和訳は英文の後にございます。/ The Japanese translation is below the English text.

Ceramic Repair

Table of contents

1. Cracked plates
2. Ceramic repair using milk
3. Rice water
4. Japanese methods
5. A planned leakage of coffee
6. “Kan’nyuu”
7. Old plates

1. Cracked plates

At a nearby antique/collectibles store, I bought a couple of dinner plates with pretty birds–looking like a kind of thrush–painted inside.

[Click to enlarge / 写真をクリックすると拡大します] It is a set of plates with depth just enough for pasta sauce. / パスタソースにちょうどいい深みのあるお皿です

When I brought them home and washed them, cobweb-like very fine lines suddenly appeared all over the inside of the plates. Many cracks were in the inside where the birds were painted. Fortunately, the cracks didn’t reach the back.

I wondered if the plates would be broken soon or we could still use them. Whether I would use them for eating or just as a wall decoration, it must be better to reinforce them. So, I went on the Internet to search a method to repair ceramic with cracks.

Soon I found an American website saying “You can use milk and repair cracks on ceramic.”

I wondered if it was true, but I tried; the only ingredient I needed was milk. It went well.

2. Ceramic repair using milk

The method was immersing the plates in a lot of milk and simmering over the stovetop for about one hour. Then I let them cool and washed them, that was it.

The science behind it is that casein in the protein in milk changes into natural plastic by heat, and goes into the cracks and hold them fast.

I have used these plates six times or so since the milk bath. At the time, they both looked OK.

It seems that the cracks have occurred only in the layer of the glaze. We can still see colorless fine lines. However, the water doesn’t go into them any more when we wash.

According to the website, this milk method works not only on cracks but also on broken ceramic pieces. Not something totally shattered, but such things as a plate broken into two or a mug with a broken handle, I think, because they tell you to hold the pieces together with rubber bands and cook in milk for an hour.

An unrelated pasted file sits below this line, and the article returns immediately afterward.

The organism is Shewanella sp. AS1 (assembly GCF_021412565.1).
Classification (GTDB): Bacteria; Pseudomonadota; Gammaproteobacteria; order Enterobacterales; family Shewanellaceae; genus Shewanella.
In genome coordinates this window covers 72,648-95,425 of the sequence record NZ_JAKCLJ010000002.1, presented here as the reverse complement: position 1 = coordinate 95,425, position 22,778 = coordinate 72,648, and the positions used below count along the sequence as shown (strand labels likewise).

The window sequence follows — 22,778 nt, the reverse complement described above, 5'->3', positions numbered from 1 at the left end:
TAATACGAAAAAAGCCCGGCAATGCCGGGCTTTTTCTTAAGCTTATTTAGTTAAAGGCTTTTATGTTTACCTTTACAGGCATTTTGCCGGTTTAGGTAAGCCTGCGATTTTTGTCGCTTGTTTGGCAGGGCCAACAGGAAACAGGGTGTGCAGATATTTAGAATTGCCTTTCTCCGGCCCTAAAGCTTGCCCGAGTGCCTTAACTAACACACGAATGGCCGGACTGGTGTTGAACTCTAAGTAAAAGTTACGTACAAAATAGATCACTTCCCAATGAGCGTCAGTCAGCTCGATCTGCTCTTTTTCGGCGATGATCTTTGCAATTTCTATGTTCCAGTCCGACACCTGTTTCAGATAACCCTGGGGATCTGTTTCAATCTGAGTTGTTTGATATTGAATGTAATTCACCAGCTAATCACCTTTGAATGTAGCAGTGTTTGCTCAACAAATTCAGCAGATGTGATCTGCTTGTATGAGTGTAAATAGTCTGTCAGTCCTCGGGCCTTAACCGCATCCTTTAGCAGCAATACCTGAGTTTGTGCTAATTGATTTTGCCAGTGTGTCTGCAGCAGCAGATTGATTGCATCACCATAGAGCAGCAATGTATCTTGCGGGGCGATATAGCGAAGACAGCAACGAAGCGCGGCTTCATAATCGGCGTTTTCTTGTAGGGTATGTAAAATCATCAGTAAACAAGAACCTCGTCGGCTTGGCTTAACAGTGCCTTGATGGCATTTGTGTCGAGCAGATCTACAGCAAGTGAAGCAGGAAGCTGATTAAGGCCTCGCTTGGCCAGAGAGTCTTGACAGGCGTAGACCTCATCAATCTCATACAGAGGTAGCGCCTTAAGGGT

3. Rice Water

It is not with milk, but in Japan, there are traditional methods of repairing or reinforcing ceramic.

One of them and available to anyone is using the water in which you wash your rice before cooking. The water is clouded with white color since it contains fine particles of rice. Let me call it “rice water”.

Usually, we discard rice water and add fresh water in the pot to cook rice. But some people don’t discard rice water but keep and use it in such ways as to give plants water with nutrients, to wash their face with very mild exfoliation, and to reinforce ceramic.

4.  Japanese methods

Depending on the potting soil, ceramic vessels can have many tiny holes on the surface. When you put liquid in it, it goes into the holes. Particularly, unglazed ceramic such as a terracotta plant pot absorbs water well. As time goes by, the absorbed liquid can expand the holes and at times, eventually, break the ceramic.

Therefore, in olden days, people said you should cook the ceramic vessels in rice water first thing after purchase. It is because when heated, the miniscule rice particles in the rice water become glutinous, go into the crack and seal the holes. When you buy a big ceramic pot, you put rice water in it and cook on the heat, thereby sealing the inside surface.

When I was small, my mother would say, “We sometimes used cooked rice grains as a substitute for glue.” And I tried with Japonica rice that we had at home. For sure, you can seal an envelope if you squash a few cooked rice grains with your fingers, rub them on the flap and dry. I guess rice particles in rice water become glutinous and then hard in the similar way.